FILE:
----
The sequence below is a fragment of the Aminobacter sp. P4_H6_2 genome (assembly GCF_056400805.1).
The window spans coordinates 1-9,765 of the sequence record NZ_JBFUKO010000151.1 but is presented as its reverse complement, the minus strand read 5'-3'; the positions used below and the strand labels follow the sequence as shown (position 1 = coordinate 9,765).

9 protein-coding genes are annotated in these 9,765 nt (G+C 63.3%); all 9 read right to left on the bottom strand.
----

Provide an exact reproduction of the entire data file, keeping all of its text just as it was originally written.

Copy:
The sequence below is a fragment of the Aminobacter sp. P4_H6_2 genome (assembly GCF_056400805.1).
The window spans coordinates 1-9,765 of the sequence record NZ_JBFUKO010000151.1 but is presented as its reverse complement, the minus strand read 5'-3'; the positions used below and the strand labels follow the sequence as shown (position 1 = coordinate 9,765).

9 protein-coding genes are annotated in these 9,765 nt (G+C 63.3%); all 9 read right to left on the bottom strand.